Michael Topham puts the Olympus OM-D E-M1 through one of its toughest tests
Though I’d like to say the E-M1 is 100% perfect, there are areas that could be improved to make operation a smoother and more pleasing experience. On the whole, it’s enjoyable to use, but there were times during this test when I cursed the menu system for its lack of intuitiveness. The way the quick menu isn’t fully integrated with the touchscreen puts it behind some rivals, and what seems like an endless list of options in the custom menu could benefit from being better arranged. For instance, it took several minutes to work out that the level gauge has to be switched on within the info settings.
Menu and touchscreen functionality aside, it’s an impressive performer and handles very well. There’s no question it has a DSLR feel and character about it. That said, with £1,100 in my back pocket, would it be the camera body I’d buy if I were looking for a smaller and lighter alternative to my DSLR? There’s no question of it not entering my top three – that’s a given – and the superb range of micro four thirds lenses would sway me in favour of the E-M1 over the limited number of optics in the Sony Alpha 7 series.
However, choosing between the Olympus OM-D E-M1 and its closest rival, the excellent Fujifilm X-T1, is about as hard as camera decisions get. If I were to decide by flipping a coin, then my instinct would be to call heads for the X-T1, but then again, if it landed on tails, I wouldn’t be disgruntled with the E-M1. It has it quirks, yet it continues to be one of the best micro four thirds cameras to date.
Olympus OM-D E-M1 – Key features
The Olympus OM-D E-M1 benefits from a snappy AF system with a total of 81 selectable points
Olympus dual fast AF system
The E-M1 benefits from a dual AF system, though phase-detection AF is only ever employed when users connect four thirds lenses to the camera via the MMF-3 adapter. Couple standard micro four thirds lenses with the camera (such as those used in this test), and the E-M1 relies on standard contrast-detection AF. Selection between the 81 AF points is incredibly quick – you can tap the touchscreen, use the rear four-way controls, or enter AF area via the quick menu and use the front command dial to move the AF point horizontally, or the rear command dial to move it vertically.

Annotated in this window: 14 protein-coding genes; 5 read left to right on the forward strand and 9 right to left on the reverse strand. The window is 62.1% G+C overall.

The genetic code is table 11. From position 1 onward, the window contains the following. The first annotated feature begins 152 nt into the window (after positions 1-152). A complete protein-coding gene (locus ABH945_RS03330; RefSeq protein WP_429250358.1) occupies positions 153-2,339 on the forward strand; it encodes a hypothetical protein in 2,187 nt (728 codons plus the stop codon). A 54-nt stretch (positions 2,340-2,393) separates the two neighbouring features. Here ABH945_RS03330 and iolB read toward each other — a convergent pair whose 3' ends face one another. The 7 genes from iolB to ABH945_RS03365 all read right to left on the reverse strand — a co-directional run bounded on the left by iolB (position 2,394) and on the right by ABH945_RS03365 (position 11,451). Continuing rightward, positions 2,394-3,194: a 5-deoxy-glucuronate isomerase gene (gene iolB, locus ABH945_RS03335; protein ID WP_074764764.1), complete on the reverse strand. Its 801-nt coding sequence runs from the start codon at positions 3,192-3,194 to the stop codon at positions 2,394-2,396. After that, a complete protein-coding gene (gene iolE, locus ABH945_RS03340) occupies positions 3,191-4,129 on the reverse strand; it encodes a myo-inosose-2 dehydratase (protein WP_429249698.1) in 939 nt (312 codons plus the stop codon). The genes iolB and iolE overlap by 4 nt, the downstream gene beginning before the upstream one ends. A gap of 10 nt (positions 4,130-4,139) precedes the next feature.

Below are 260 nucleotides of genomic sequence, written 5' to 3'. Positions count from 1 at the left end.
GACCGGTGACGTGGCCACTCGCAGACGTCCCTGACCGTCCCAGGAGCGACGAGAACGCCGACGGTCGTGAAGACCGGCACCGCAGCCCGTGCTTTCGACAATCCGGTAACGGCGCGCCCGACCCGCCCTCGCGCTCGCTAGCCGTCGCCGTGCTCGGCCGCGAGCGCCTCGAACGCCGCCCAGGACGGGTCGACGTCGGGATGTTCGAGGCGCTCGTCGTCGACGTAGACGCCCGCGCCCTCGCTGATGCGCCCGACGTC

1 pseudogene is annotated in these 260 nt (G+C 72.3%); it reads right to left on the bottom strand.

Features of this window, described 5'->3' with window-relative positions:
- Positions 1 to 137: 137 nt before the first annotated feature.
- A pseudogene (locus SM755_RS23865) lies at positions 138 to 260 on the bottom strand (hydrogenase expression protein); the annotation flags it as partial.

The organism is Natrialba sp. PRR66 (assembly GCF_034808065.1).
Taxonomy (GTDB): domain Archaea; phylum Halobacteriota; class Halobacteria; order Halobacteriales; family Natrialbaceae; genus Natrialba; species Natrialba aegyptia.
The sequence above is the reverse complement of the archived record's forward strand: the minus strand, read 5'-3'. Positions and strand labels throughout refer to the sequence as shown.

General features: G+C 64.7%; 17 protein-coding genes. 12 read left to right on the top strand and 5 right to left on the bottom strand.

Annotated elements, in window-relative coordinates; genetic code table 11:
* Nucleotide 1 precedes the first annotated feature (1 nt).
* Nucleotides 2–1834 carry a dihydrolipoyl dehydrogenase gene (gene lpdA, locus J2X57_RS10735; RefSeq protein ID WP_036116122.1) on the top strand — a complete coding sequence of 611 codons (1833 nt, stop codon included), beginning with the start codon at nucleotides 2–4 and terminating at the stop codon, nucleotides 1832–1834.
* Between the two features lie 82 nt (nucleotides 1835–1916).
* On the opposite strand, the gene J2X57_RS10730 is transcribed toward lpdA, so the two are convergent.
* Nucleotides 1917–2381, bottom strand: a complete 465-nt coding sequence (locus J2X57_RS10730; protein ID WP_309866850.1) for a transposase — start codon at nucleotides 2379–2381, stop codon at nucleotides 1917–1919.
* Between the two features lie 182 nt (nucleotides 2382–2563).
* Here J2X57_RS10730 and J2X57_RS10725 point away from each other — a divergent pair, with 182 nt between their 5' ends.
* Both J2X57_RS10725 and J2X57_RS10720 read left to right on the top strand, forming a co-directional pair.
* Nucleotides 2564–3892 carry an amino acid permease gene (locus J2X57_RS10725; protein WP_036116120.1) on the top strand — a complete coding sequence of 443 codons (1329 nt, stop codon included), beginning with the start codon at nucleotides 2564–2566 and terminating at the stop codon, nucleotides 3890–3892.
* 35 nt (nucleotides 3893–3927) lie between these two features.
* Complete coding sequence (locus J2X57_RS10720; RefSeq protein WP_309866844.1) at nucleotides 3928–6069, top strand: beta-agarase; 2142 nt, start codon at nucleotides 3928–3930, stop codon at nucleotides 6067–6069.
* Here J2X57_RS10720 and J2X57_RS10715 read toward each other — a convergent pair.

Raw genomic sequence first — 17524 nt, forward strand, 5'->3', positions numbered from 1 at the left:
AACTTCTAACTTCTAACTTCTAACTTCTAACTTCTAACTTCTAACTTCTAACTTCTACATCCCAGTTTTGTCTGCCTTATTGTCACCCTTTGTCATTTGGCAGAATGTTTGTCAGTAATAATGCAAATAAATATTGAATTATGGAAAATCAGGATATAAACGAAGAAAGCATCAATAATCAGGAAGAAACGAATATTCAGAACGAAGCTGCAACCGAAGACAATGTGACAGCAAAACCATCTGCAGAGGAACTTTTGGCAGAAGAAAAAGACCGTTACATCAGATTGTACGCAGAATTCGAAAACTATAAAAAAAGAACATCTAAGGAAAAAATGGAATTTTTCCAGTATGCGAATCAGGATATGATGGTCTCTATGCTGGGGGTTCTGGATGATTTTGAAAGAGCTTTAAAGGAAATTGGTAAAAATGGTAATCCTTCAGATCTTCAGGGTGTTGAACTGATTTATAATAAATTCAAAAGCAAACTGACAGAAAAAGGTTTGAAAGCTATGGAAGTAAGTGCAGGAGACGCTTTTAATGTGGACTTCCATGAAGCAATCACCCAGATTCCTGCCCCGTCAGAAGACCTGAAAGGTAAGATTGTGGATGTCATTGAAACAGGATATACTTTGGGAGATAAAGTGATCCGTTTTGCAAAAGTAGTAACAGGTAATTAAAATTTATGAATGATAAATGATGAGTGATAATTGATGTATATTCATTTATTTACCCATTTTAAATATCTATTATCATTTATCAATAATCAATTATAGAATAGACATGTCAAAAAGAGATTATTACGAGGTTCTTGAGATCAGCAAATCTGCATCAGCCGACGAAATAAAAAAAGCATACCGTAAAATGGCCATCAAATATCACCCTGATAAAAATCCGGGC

The camera’s art modes can be chosen by either switching the mode dial to its appropriate setting or scrolling through the picture modes with the front command dial. There are 12 modes in total, with the most effective being dramatic tone, diorama and pinhole. Hitting the right buttonon the rear four-way controller allows users to apply borders, or experiment with colour variations within each art mode.
The customisation of buttons is superb. Though there are only two dedicated function buttons on the body itself, positioned on the rear corner and the top-plate, most buttons can be reassigned to different tasks. For example, if you don’t shoot much HD video, the movie-record button can be used to activate focus peaking, HDR or a range of other options instead.
The E-M1 improves on the EVF found in the E-M5, with the resolution jumping from 1.44 million dots to a significantly higher 2.36 million dots, which is identical to that of the VF-4 EVF as used with Olympus’s Pen series of CSCs. Not only that, but it also carries over the impressive 1.48x magnification (0.74x in 35mm-equivalent terms), which is only slightly bettered by the 0.77x magnification on the Fujifilm X-T1.
I’m always slightly paranoid about battery time with CSCs. Since CSC cells are physically smaller than those found in DSLRs, they’re notorious for running out of juice after around 300 shots. Two workaround solutions can be to carry a few spares or purchase a battery grip, with the latter having the advantage of improving stability and handling of the camera in the portrait format.
Unfortunately, with my confirmation to sail with the race team coming through so late, I regrettably didn’t get a chance to source a HLD-7 battery grip (£179) or spare BLN-1 battery (£55), leaving me with little choice but to be economical with battery power and hope a single cell would see me through, which it did – just!
An inspection of my images afterwards revealed I’d shot 370 images by opting to use the EVF instead of the screen, and by only wirelessly streaming images to my smartphone once, using the Wi-Fi functionality. Switching the camera off during the times when it wasn’t being used also helped to preserve battery life, and the E-M1’s incredibly quick start-up time meant there was barely any hesitation or delay between flicking the on/off switch and being able to fire the shutter.